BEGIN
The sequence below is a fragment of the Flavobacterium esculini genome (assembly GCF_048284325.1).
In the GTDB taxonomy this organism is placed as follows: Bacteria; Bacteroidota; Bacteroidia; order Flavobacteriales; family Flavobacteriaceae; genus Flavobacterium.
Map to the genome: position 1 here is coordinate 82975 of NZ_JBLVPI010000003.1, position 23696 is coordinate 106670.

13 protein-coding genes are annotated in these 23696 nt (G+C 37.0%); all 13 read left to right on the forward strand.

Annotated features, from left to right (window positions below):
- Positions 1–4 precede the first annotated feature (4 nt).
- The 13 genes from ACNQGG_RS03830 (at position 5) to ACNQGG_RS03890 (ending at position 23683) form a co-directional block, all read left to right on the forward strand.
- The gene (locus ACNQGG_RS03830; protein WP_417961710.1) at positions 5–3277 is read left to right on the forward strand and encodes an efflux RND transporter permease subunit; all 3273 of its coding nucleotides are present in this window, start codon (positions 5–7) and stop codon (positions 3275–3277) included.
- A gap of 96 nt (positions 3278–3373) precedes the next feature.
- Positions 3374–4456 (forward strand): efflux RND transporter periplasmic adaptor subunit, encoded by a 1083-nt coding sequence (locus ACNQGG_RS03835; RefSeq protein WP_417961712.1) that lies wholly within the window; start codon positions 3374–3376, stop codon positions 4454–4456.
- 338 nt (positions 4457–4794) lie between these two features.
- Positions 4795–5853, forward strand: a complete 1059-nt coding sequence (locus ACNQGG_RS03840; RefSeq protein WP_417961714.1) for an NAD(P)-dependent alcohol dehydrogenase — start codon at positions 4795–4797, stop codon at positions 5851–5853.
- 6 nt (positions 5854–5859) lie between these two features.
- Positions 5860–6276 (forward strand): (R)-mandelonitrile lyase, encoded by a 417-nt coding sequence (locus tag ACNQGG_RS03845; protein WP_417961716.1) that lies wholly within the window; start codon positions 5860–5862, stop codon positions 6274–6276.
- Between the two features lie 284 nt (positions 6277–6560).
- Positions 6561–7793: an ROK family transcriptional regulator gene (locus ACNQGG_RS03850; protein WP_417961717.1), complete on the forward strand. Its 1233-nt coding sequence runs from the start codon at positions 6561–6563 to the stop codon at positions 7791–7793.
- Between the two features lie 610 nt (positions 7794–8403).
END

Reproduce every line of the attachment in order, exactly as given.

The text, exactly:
The sequence below is a fragment of the Flavobacterium esculini genome (assembly GCF_048284325.1).
In the GTDB taxonomy this organism is placed as follows: Bacteria; Bacteroidota; Bacteroidia; order Flavobacteriales; family Flavobacteriaceae; genus Flavobacterium.
Map to the genome: position 1 here is coordinate 82975 of NZ_JBLVPI010000003.1, position 23696 is coordinate 106670.

13 protein-coding genes are annotated in these 23696 nt (G+C 37.0%); all 13 read left to right on the forward strand.

Annotated features, from left to right (window positions below):
- Positions 1–4 precede the first annotated feature (4 nt).
- The 13 genes from ACNQGG_RS03830 (at position 5) to ACNQGG_RS03890 (ending at position 23683) form a co-directional block, all read left to right on the forward strand.
- The gene (locus ACNQGG_RS03830; protein WP_417961710.1) at positions 5–3277 is read left to right on the forward strand and encodes an efflux RND transporter permease subunit; all 3273 of its coding nucleotides are present in this window, start codon (positions 5–7) and stop codon (positions 3275–3277) included.
- A gap of 96 nt (positions 3278–3373) precedes the next feature.
- Positions 3374–4456 (forward strand): efflux RND transporter periplasmic adaptor subunit, encoded by a 1083-nt coding sequence (locus ACNQGG_RS03835; RefSeq protein WP_417961712.1) that lies wholly within the window; start codon positions 3374–3376, stop codon positions 4454–4456.
- 338 nt (positions 4457–4794) lie between these two features.
- Positions 4795–5853, forward strand: a complete 1059-nt coding sequence (locus ACNQGG_RS03840; RefSeq protein WP_417961714.1) for an NAD(P)-dependent alcohol dehydrogenase — start codon at positions 4795–4797, stop codon at positions 5851–5853.
- 6 nt (positions 5854–5859) lie between these two features.
- Positions 5860–6276 (forward strand): (R)-mandelonitrile lyase, encoded by a 417-nt coding sequence (locus tag ACNQGG_RS03845; protein WP_417961716.1) that lies wholly within the window; start codon positions 5860–5862, stop codon positions 6274–6276.
- Between the two features lie 284 nt (positions 6277–6560).
- Positions 6561–7793: an ROK family transcriptional regulator gene (locus ACNQGG_RS03850; protein WP_417961717.1), complete on the forward strand. Its 1233-nt coding sequence runs from the start codon at positions 6561–6563 to the stop codon at positions 7791–7793.
- Between the two features lie 610 nt (positions 7794–8403).